Barren terrain undergoes dramatic transformation

By ZHAO RUIXUE in Weifang, Shandong| (China Daily)| Updated : 2022-11-07

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A harvester gathers wheat grown on salt-affected land in Lijin county, Dongying, Shandong province, in June. [Photo/China Daily]

Hard work pays off as seawater grain produced from salt-affected soil

A large expanse of fragrant seawater rice plants was harvested on Nov 1 at the Yuwang Wetland in Weifang, a coastal city in Shandong province.

Such rice is salt-tolerant, but is not grown in the sea. Several years ago, the area around the wetland was dubbed "white land" by locals, as the high salt content left a distinctive "frost" on the top layer of soil.

Tian Guoqing, general manager of Shandong Binyuan Agricultural Science and Technology Co, which runs the seawater rice area in the city's Hanting district, said, "The 3,866-plus hectares of crops are expected to produce more rice this year than last year."

After three years' work to manage the salt-affected soil and cultivate salt-tolerant seeds, the once-barren land has been transformed into a productive area for seawater rice, demonstrating efficient use of salt-affected soil.

Carlos Watson, representative of the UN Food and Agriculture Organization, or FAO, in China, said at an international conference on salt-affected soil held in Weifang last month, "Soil salinization is a significant problem worldwide."

According to State of the World's Land and Water Resources for Food and Agriculture, published by the FAO last year, more than 1,100 million hectares of soil are affected by salinity and sodicity (which degrades soil properties), Watson said. Of this total, 60 percent of the soil is saline, 26 percent sodic, and the remaining 14 percent saline-sodic.

China has 100 million hectares of salt-affected soil, about the size of Egypt, and one-third of this soil has the potential for agricultural activities, according to the Ministry of Agriculture and Rural Affairs.

Agricultural workers are committed to comprehensively using salt-affected soil — employing methods ranging from managing the soil to make it suitable for crops, to breeding salt-tolerant crop varieties.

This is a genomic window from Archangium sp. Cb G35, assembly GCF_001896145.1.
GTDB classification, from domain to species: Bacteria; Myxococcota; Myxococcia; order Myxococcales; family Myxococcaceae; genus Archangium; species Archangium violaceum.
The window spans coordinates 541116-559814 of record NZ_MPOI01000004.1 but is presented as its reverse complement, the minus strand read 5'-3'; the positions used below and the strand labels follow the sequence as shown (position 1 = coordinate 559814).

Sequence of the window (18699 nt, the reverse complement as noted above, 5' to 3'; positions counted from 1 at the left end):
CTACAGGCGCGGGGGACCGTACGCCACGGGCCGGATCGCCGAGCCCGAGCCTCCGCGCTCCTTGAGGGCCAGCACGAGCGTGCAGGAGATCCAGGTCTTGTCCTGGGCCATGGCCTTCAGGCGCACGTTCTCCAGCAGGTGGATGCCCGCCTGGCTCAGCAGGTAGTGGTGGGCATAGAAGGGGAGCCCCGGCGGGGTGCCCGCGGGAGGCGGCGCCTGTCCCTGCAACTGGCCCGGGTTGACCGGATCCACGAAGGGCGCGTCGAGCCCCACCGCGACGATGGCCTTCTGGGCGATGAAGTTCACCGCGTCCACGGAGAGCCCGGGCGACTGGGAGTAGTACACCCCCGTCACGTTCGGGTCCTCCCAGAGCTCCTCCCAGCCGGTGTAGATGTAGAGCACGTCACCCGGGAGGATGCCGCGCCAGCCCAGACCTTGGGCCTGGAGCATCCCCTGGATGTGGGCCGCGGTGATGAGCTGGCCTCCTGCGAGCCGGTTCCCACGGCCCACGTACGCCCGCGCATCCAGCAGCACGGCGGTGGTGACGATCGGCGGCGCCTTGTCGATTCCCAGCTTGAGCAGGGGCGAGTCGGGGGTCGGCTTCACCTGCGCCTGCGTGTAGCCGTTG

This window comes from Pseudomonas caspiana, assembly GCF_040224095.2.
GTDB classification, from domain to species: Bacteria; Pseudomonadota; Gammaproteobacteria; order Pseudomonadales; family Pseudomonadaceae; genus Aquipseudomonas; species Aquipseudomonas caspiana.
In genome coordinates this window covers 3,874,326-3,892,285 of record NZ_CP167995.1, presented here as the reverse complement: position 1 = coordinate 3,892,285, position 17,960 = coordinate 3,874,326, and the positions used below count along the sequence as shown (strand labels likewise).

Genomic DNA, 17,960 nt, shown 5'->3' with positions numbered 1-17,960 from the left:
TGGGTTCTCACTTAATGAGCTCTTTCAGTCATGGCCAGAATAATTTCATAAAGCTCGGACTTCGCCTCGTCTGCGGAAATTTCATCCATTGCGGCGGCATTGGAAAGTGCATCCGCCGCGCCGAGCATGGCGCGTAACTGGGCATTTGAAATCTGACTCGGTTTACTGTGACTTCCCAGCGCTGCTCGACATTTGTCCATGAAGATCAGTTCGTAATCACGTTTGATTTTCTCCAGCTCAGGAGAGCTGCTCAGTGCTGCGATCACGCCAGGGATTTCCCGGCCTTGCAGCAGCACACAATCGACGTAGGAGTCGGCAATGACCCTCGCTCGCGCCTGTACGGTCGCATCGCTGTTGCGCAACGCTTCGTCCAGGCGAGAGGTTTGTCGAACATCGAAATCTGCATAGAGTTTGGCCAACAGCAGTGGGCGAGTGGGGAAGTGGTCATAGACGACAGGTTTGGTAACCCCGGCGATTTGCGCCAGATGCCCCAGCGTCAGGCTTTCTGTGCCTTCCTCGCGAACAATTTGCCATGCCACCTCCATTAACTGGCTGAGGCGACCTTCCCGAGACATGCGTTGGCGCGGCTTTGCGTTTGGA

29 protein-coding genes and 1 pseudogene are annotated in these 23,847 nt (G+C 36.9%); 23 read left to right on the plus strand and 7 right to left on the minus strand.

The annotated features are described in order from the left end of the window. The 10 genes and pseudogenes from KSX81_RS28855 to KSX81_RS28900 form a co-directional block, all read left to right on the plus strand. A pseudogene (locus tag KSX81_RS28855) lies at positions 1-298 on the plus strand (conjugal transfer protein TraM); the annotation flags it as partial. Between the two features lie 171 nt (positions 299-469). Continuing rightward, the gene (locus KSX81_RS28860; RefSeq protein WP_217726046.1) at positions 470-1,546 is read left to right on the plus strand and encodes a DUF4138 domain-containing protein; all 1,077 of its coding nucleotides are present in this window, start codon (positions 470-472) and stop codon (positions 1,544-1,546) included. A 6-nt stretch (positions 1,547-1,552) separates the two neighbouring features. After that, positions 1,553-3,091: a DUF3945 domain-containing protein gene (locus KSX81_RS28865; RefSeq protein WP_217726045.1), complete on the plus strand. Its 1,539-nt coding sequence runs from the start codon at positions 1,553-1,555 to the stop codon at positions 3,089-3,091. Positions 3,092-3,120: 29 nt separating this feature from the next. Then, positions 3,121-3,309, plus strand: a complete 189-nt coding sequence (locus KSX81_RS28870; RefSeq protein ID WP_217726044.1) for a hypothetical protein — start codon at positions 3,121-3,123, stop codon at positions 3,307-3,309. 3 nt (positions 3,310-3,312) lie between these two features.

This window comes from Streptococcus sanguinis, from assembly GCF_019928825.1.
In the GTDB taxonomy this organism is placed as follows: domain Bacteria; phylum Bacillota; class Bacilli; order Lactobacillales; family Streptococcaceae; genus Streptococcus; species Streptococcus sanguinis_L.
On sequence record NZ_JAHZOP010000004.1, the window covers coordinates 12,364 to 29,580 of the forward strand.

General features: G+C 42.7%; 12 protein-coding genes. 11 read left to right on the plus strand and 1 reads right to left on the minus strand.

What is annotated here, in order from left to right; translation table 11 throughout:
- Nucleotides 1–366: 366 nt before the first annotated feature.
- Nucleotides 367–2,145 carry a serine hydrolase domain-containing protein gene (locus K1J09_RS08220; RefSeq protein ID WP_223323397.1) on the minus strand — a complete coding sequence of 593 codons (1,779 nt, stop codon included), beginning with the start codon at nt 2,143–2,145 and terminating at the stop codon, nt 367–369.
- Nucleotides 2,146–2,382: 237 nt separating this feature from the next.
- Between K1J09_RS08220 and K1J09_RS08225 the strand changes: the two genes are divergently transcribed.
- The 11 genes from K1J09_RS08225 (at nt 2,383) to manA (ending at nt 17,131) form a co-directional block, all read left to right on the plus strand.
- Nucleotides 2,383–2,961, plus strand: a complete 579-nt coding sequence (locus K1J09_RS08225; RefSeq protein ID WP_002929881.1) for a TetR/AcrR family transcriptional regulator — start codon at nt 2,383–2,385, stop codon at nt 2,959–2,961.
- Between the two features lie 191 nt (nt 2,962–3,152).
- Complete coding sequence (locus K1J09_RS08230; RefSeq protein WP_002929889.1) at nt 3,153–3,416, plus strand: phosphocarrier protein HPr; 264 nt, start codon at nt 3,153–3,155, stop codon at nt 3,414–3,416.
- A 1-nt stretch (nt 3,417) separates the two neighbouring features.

Xu Xing, professor of agricultural science at Ningxia University in Ningxia Hui autonomous region, said, "We have cultivated salt-tolerant goji (Chinese wolfberries), corn, rice and grapes on the Hetao Plain along the upper Yellow River, adding color to this once-white land."

In Shandong, more than 386,600 hectares of salt-affected soil has been treated to grow crops and fruit.


Wheat farmers inspect produce grown on salt-affected land in Kenli district, Dongying, in June. [BO HUARUI/FOR CHINA DAILY]

Cracks noticed

Dongying, where the Yellow River flows into Bohai Bay in Shandong, boasts a large area of soil with high levels of salinity as a result of coastal erosion and high levels of saltwater saturation.

Wang Guangmei, head of the Yellow River Delta field ecosystem scientific observation and research station responsible to the Chinese Academy of Sciences' Yantai Institute of Coastal Zone Research, noticed cracks on the salt-affected land when he visited the delta four years ago.

"There were salt stains everywhere, and plants were rarely seen," Wang said.

To develop the salt-affected soil, the State Council approved the establishment of the Agricultural High-tech Industrial Demonstration Area of the Yellow River Delta in Dongying in 2015. It is planned to turn the area into a new comprehensive model for the use of saline land, which can contribute to the modernization of agriculture.

The demonstration area covers 350 square kilometers, of which more than 80 percent is salt-affected land, according to the local government.

To improve the soil structure, Wang and his colleagues planted grasses to be used as forage.

"By planting the forage grasses, we can cover more areas with them — reducing the accumulation of salt on the surface soil. When these grasses are ripe, we plough them into the soil to enrich its composition by creating more nutrients and increasing its organic matter," Wang said.

Wang's team has also customized microbial fertilizers for the soil.


Seawater rice plants stand in a field in Weifang, a coastal city in Shandong. [Photo/China Daily]

After four years' work, the soil's organic matter in soil in the demonstration area rose by more than 8 percent on average, while its salt content fell by 21 percent, according to statistics from the observation and research station.

While improving the soil quality, experts are also cultivating salt-tolerant plant varieties. Using modern cultivation techniques, 37 new varieties of salt-resistant plants, including quinoa, alfalfa, oats and triticale, have been grown in the area.

In Dongying's Hekou district, varying levels of salinity affected 89 percent of the 34,260 hectares of arable land, and agricultural workers have cultivated more than 20 varieties of salt-tolerant crops on such soil in the district.

Chen Xinguo, who oversees the Yellow River Delta Salt-tolerant Soybean Industrial Innovation Center, said, "We plan to cultivate three new varieties of salt-tolerant soybean crops by 2025."

Located about 20 kilometers from the Bohai Sea coastline, the Yuwang Wetland in the northern part of Hanting district was once a large, barren area with more than 12,000 hectares of salty soil in which crops could not survive.

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